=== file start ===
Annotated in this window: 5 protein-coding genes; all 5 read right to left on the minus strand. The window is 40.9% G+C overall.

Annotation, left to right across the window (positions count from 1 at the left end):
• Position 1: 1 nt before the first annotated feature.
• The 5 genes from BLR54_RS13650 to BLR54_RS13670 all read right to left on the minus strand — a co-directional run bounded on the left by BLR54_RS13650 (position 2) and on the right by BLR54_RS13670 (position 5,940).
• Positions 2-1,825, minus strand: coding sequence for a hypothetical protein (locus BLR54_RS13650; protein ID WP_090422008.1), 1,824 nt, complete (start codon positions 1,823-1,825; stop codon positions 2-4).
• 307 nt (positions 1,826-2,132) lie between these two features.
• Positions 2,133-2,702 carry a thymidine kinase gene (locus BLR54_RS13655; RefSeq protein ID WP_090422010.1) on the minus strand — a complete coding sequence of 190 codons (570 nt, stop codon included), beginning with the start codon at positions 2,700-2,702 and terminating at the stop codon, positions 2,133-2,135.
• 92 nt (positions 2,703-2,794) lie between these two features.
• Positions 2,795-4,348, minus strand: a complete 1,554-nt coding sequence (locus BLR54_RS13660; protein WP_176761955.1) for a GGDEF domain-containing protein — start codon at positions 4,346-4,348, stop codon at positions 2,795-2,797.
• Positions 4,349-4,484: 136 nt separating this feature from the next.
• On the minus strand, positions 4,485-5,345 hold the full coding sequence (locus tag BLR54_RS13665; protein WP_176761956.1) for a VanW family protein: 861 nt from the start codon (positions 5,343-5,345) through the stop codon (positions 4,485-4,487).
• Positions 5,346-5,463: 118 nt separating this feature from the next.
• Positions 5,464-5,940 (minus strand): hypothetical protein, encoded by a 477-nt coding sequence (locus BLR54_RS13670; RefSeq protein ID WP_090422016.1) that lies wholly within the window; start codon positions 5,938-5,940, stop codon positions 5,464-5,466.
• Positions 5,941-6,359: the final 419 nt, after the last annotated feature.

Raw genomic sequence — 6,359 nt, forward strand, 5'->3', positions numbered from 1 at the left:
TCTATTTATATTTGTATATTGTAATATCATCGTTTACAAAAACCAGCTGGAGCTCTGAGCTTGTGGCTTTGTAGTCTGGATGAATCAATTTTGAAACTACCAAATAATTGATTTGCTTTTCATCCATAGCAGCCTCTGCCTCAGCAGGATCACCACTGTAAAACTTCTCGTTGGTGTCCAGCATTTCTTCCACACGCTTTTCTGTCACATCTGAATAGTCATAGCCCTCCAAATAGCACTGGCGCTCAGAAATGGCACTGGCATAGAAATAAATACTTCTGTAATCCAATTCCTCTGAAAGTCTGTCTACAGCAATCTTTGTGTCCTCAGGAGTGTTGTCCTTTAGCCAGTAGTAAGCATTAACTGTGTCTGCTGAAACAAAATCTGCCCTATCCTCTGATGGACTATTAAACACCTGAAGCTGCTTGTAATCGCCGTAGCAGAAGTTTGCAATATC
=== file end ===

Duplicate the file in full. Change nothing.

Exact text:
Annotated in this window: 5 protein-coding genes; all 5 read right to left on the minus strand. The window is 40.9% G+C overall.

Annotation, left to right across the window (positions count from 1 at the left end):
• Position 1: 1 nt before the first annotated feature.
• The 5 genes from BLR54_RS13650 to BLR54_RS13670 all read right to left on the minus strand — a co-directional run bounded on the left by BLR54_RS13650 (position 2) and on the right by BLR54_RS13670 (position 5,940).
• Positions 2-1,825, minus strand: coding sequence for a hypothetical protein (locus BLR54_RS13650; protein ID WP_090422008.1), 1,824 nt, complete (start codon positions 1,823-1,825; stop codon positions 2-4).
• 307 nt (positions 1,826-2,132) lie between these two features.
• Positions 2,133-2,702 carry a thymidine kinase gene (locus BLR54_RS13655; RefSeq protein ID WP_090422010.1) on the minus strand — a complete coding sequence of 190 codons (570 nt, stop codon included), beginning with the start codon at positions 2,700-2,702 and terminating at the stop codon, positions 2,133-2,135.
• 92 nt (positions 2,703-2,794) lie between these two features.
• Positions 2,795-4,348, minus strand: a complete 1,554-nt coding sequence (locus BLR54_RS13660; protein WP_176761955.1) for a GGDEF domain-containing protein — start codon at positions 4,346-4,348, stop codon at positions 2,795-2,797.
• Positions 4,349-4,484: 136 nt separating this feature from the next.
• On the minus strand, positions 4,485-5,345 hold the full coding sequence (locus tag BLR54_RS13665; protein WP_176761956.1) for a VanW family protein: 861 nt from the start codon (positions 5,343-5,345) through the stop codon (positions 4,485-4,487).
• Positions 5,346-5,463: 118 nt separating this feature from the next.
• Positions 5,464-5,940 (minus strand): hypothetical protein, encoded by a 477-nt coding sequence (locus BLR54_RS13670; RefSeq protein ID WP_090422016.1) that lies wholly within the window; start codon positions 5,938-5,940, stop codon positions 5,464-5,466.
• Positions 5,941-6,359: the final 419 nt, after the last annotated feature.

Raw genomic sequence — 6,359 nt, forward strand, 5'->3', positions numbered from 1 at the left:
TCTATTTATATTTGTATATTGTAATATCATCGTTTACAAAAACCAGCTGGAGCTCTGAGCTTGTGGCTTTGTAGTCTGGATGAATCAATTTTGAAACTACCAAATAATTGATTTGCTTTTCATCCATAGCAGCCTCTGCCTCAGCAGGATCACCACTGTAAAACTTCTCGTTGGTGTCCAGCATTTCTTCCACACGCTTTTCTGTCACATCTGAATAGTCATAGCCCTCCAAATAGCACTGGCGCTCAGAAATGGCACTGGCATAGAAATAAATACTTCTGTAATCCAATTCCTCTGAAAGTCTGTCTACAGCAATCTTTGTGTCCTCAGGAGTGTTGTCCTTTAGCCAGTAGTAAGCATTAACTGTGTCTGCTGAAACAAAATCTGCCCTATCCTCTGATGGACTATTAAACACCTGAAGCTGCTTGTAATCGCCGTAGCAGAAGTTTGCAATATC